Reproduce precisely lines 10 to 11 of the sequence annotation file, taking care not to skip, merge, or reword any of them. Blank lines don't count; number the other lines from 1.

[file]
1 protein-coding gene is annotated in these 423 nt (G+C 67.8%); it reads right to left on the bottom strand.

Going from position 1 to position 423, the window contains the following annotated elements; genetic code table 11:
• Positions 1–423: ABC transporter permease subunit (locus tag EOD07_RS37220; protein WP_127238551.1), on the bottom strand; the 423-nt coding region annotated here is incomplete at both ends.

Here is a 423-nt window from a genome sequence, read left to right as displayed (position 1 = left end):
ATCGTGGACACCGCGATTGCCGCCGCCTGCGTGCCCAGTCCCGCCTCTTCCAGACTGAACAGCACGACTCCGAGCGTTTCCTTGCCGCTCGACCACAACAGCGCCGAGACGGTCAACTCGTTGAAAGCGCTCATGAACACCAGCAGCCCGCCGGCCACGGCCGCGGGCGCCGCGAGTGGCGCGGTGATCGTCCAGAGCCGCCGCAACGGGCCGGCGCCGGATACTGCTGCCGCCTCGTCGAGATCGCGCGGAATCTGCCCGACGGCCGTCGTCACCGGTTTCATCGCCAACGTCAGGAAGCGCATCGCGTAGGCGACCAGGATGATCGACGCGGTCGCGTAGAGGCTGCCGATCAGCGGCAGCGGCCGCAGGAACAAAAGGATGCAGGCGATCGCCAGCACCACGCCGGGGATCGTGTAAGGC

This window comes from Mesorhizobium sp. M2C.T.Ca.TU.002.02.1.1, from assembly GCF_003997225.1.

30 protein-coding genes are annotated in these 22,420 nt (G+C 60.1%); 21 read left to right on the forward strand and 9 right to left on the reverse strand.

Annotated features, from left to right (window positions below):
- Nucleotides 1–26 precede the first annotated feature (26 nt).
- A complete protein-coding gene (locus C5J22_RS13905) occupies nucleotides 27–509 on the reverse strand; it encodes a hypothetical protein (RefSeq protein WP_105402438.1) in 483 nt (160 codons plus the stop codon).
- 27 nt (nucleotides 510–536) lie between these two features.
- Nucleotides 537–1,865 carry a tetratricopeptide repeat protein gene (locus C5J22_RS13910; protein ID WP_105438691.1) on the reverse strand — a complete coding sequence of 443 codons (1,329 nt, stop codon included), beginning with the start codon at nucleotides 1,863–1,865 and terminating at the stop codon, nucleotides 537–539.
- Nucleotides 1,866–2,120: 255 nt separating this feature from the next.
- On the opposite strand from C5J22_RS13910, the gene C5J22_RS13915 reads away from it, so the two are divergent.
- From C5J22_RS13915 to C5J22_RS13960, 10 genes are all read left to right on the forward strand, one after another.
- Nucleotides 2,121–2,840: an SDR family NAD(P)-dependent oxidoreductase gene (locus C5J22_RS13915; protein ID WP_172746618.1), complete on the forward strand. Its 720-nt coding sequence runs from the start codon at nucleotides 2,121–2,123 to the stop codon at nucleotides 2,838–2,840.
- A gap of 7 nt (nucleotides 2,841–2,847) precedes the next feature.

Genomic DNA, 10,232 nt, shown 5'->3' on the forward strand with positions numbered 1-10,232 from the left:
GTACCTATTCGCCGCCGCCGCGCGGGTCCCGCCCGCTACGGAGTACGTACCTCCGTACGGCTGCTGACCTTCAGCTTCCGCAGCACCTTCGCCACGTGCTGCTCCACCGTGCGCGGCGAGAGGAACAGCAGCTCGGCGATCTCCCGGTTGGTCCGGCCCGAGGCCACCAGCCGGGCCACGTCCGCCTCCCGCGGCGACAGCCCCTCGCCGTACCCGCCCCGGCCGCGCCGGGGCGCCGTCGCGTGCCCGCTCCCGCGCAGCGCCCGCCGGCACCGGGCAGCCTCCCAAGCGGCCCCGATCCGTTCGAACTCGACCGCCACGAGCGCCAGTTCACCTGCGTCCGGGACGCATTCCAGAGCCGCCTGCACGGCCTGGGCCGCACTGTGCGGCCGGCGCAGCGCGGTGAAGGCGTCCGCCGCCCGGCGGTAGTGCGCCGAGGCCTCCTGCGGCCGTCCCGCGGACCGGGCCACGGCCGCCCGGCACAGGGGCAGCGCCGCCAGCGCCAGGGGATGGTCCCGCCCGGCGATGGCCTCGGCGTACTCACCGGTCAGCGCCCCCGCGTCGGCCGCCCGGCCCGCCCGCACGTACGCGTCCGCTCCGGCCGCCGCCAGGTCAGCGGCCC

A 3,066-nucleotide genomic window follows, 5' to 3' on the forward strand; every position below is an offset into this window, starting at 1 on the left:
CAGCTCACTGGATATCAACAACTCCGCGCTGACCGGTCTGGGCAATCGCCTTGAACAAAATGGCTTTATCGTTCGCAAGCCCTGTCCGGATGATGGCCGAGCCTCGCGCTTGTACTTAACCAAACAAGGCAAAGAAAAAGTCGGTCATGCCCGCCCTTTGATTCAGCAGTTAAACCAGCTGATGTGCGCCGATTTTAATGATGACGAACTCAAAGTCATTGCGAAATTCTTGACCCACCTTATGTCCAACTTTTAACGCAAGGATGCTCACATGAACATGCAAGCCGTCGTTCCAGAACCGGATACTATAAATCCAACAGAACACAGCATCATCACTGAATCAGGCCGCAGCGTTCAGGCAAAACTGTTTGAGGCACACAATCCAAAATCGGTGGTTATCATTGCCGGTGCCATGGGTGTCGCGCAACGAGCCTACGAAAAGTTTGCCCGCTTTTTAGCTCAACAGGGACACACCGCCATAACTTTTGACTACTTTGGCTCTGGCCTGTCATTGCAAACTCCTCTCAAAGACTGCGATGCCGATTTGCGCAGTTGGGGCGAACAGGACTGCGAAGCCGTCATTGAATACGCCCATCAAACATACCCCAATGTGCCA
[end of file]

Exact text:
- A complete protein-coding gene (locus C5J22_RS13905) occupies nucleotides 27–509 on the reverse strand; it encodes a hypothetical protein (RefSeq protein WP_105402438.1) in 483 nt (160 codons plus the stop codon).
- 27 nt (nucleotides 510–536) lie between these two features.